Randomized trial of red cell washing for the prevention of transfusion-associated organ injury in cardiac surgery.pdf (536.03 kB)
Download file

Randomized trial of red cell washing for the prevention of transfusion-associated organ injury in cardiac surgery

Download (536.03 kB)
journal contribution
posted on 14.08.2017, 14:55 by Marcin J. Woźniak, N. Sullo, S. Qureshi, W. Dott, R. Cardigan, M. Wiltshire, T. Morris, M. Nath, N. Bittar, S. K. Bhudia, T. Kumar, A. H. Goodall, G. J. Murphy
Background: Experimental studies suggest that mechanical cell washing to remove pro-inflammatory components that accumulate in the supernatant of stored donor red blood cells (RBCs) might reduce inflammation and organ injury in transfused patients. Methods: Cardiac surgery patients at increased risk of large-volume RBC transfusion were eligible. Participants were randomized to receive either mechanically washed allogenic RBCs or standard care RBCs. The primary outcome was serum interleukin-8 measured at baseline and at four postsurgery time points. A mechanism substudy evaluated the effects of washing on stored RBCs in vitro and on markers of platelet, leucocyte, and endothelial activation in trial subjects. Results: Sixty adult cardiac surgery patients at three UK cardiac centres were enrolled between September 2013 and March 2015. Subjects received a median of 3.5 (interquartile range 2-5.5) RBC units, stored for a mean of 21 ( sd 5.2) days, within 48 h of surgery. Mechanical washing reduced concentrations of RBC-derived microvesicles but increased cell-free haemoglobin concentrations in RBC supernatant relative to standard care RBC supernatant. There was no difference between groups with respect to perioperative serum interleukin-8 values [adjusted mean difference 0.239 (95% confidence intervals -0.231, 0.709), P =0.318] or concentrations of plasma RBC microvesicles, platelet and leucocyte activation, plasma cell-free haemoglobin, endothelial activation, or biomarkers of heart, lung, or kidney injury. Conclusions: These results do not support a hypothesis that allogenic red blood cell washing has clinical benefits in cardiac surgery. Clinical trial registration: ISRCTN 27076315.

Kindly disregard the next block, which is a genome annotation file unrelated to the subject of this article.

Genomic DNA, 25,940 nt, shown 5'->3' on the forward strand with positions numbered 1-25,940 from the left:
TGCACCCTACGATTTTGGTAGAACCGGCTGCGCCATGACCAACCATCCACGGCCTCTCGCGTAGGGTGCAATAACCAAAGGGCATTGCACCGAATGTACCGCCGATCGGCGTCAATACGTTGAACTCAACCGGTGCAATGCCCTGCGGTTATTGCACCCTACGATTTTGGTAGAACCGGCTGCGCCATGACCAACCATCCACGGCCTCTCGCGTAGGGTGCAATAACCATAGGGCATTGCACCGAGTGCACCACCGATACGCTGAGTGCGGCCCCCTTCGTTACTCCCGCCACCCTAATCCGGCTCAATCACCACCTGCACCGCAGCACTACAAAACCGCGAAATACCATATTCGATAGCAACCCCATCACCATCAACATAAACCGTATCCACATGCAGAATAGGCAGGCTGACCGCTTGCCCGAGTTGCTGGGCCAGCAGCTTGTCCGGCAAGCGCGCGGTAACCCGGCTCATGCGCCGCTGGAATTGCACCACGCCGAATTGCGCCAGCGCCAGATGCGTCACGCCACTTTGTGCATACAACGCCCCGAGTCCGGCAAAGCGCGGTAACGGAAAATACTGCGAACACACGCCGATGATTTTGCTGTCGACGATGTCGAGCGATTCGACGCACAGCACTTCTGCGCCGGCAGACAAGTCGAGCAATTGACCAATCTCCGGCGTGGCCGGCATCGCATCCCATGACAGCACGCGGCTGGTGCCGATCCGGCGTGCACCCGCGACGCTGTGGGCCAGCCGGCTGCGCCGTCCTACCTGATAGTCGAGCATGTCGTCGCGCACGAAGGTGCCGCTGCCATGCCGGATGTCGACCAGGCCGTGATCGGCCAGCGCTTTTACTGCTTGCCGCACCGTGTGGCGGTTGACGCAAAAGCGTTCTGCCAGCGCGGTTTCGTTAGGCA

History

Citation

British Journal of Anaesthesia, 2017, 118 (5), pp. 689-698

Author affiliation

/Organisation/COLLEGE OF MEDICINE, BIOLOGICAL SCIENCES AND PSYCHOLOGY/School of Medicine/Department of Cardiovascular Sciences

Version

VoR (Version of Record)

Published in

British Journal of Anaesthesia

Publisher

Oxford University Press (OUP)

issn

0007-0912

eissn

1471-6771

Acceptance date

28/02/2017

Copyright date

2017

Available date

14/08/2017

Publisher version

https://academic.oup.com/bja/article-lookup/doi/10.1093/bja/aex083

Language

en

Usage metrics

Categories

Licence

Exports